The system loop gain GLOOP is in part a function of how quickly the output frequency Fout changes relative to a variable phase difference Δt (see FIG. 1) detected by the phase detector (comparator) 10. The phase difference Δt is the timing gap between corresponding edges of the CLOCK and DATA signals. Since the voltage Vi across the capacitor 30 rises linearly relative to the phase difference Δt (Vi =Ip Δt/Ci where Δt is the time of application of the pump current Ip), only the slope of the VCO gain function is of concern. The loop gain of the PLL system 100 is therefore often defined as:
GLOOP =f(dFout /dVi)
The above definition reflects the concern of PLL system designers for the non-linearity of the VCO's gain function. Generally it is desirable to force the VCO gain function to be as linear as possible. This can be done by modifying the design of the VCO to include, for example a pre-compensation circuit (not shown) between the capacitor 30 and VCO 40. The pre-compensation circuit changes the input voltage Vi so as to compensate for the non-linearity of the VCO gain function.
U.S. Pat. No. 5,126,692, the contents of which are incorporated herein by reference, takes a different approach. This reference discloses a PLL with a variable gain charge pump whose gain is set by the VCO input voltage Vi. A PLL with this configuration is shown in FIG. 2. The PLL 200 of FIG. 2 differs from the PLL 100 of FIG. 1 in that the PLL 200 of FIG. 2 includes a variable gain charge pump 50 which has a variable gain input 50a, that is responsive to a gain control voltage Vg. A voltage linking or coupling element 60 is provided between an input voltage Vi2 of VCO 40 and the gain control input 50a of the charge pump 50 so that the control voltage Vg will be a function of Vi2. In the case where the coupling element 60 is simply a wire Vi2 =Vg.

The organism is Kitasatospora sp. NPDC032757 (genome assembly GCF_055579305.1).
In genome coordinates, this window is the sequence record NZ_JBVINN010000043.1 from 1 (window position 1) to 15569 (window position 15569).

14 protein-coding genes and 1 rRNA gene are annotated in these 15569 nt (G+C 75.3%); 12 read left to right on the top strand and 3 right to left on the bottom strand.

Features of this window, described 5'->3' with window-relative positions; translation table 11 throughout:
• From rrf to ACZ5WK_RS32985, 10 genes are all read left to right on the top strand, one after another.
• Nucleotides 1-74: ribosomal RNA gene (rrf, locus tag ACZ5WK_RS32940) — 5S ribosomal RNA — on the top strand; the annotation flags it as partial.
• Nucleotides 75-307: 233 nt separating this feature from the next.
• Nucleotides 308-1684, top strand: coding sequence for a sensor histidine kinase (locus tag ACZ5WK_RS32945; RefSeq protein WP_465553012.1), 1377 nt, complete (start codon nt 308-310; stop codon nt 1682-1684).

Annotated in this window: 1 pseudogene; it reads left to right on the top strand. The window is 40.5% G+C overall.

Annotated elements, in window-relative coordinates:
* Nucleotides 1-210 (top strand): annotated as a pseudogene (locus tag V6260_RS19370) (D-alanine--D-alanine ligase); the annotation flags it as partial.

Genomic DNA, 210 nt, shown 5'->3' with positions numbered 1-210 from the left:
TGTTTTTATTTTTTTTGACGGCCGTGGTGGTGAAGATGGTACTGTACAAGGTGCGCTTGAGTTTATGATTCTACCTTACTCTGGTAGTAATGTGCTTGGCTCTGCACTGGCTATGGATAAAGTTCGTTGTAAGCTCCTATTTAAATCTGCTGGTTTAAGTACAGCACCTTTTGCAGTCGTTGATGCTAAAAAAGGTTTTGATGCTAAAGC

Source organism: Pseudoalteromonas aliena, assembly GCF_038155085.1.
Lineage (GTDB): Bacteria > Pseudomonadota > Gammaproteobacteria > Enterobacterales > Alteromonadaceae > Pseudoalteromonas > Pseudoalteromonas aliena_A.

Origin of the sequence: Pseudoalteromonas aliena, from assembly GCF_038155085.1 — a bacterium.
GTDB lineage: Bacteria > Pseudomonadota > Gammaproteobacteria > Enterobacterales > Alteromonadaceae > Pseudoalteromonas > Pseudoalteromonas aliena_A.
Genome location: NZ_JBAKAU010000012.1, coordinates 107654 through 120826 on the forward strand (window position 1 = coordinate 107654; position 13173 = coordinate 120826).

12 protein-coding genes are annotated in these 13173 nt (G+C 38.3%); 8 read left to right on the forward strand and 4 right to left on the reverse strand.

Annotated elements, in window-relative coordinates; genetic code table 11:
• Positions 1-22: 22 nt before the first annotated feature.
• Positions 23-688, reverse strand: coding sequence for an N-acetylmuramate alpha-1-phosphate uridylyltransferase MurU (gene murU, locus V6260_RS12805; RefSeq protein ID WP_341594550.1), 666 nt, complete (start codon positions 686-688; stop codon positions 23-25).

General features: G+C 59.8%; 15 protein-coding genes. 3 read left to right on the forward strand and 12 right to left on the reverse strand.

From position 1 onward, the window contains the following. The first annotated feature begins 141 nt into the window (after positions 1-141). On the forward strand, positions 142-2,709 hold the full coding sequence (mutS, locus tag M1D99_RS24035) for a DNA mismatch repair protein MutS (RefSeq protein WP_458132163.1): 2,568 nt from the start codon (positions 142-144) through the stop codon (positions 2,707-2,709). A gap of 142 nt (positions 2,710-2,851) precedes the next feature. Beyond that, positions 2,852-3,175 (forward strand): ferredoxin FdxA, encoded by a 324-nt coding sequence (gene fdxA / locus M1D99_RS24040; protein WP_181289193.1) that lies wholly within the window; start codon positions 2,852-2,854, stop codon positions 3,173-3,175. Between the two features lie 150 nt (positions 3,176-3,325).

In the PLL 200 of FIG. 2, the variable gain charge pump 50 feeds a charge accumulating element (e.g. capacitor) 30 which in turn supplies the frequency modulating voltage Vi2 to the VCO 40. The characteristic gain function of the variable gain charge pump is arranged to counter balance the characteristic gain function of the VCO to produce a constant loop gain. (This means, for example, that the product of the slope of the VCO gain function and the amplitude of the charge pump gain function is constant over a predetermined range of VCO input voltages and output frequencies.) A generally linear combined transfer function results from the counterbalancing effect of the characteristic gain functions belonging to the VCO and the charge pump.
However, the above-described technique is not the optimum technique for reducing loop gain variations in a PLL wherein the VCO comprises a voltage-to-current converter and an ICO.
In view of the foregoing, it is an object of the present invention to replace the above-described voltage feedback technique for reducing the gain variation in a PLL with a current feedback technique which is less complex, more accurate, and suitable for use with a PLL containing an ICO.